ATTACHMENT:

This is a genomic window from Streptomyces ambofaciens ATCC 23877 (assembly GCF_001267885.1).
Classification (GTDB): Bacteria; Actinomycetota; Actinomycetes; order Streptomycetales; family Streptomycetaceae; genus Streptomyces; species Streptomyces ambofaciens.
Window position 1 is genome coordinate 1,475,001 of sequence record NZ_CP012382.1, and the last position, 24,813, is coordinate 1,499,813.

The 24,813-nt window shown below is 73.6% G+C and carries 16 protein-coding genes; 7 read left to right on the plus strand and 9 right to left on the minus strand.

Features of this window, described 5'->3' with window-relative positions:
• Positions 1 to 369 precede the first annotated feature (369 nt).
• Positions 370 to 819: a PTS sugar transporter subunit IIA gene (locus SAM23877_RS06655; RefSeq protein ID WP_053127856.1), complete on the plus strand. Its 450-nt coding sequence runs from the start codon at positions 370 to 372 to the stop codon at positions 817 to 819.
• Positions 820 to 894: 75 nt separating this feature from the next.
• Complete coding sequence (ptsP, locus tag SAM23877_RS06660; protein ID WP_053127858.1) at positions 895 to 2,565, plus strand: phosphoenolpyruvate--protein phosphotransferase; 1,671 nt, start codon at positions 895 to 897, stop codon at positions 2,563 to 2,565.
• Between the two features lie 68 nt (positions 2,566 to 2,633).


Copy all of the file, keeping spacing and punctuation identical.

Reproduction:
This is a genomic window from Streptomyces ambofaciens ATCC 23877 (assembly GCF_001267885.1).
Classification (GTDB): Bacteria; Actinomycetota; Actinomycetes; order Streptomycetales; family Streptomycetaceae; genus Streptomyces; species Streptomyces ambofaciens.
Window position 1 is genome coordinate 1,475,001 of sequence record NZ_CP012382.1, and the last position, 24,813, is coordinate 1,499,813.

The 24,813-nt window shown below is 73.6% G+C and carries 16 protein-coding genes; 7 read left to right on the plus strand and 9 right to left on the minus strand.

Features of this window, described 5'->3' with window-relative positions:
• Positions 1 to 369 precede the first annotated feature (369 nt).
• Positions 370 to 819: a PTS sugar transporter subunit IIA gene (locus SAM23877_RS06655; RefSeq protein ID WP_053127856.1), complete on the plus strand. Its 450-nt coding sequence runs from the start codon at positions 370 to 372 to the stop codon at positions 817 to 819.
• Positions 820 to 894: 75 nt separating this feature from the next.
• Complete coding sequence (ptsP, locus tag SAM23877_RS06660; protein ID WP_053127858.1) at positions 895 to 2,565, plus strand: phosphoenolpyruvate--protein phosphotransferase; 1,671 nt, start codon at positions 895 to 897, stop codon at positions 2,563 to 2,565.
• Between the two features lie 68 nt (positions 2,566 to 2,633).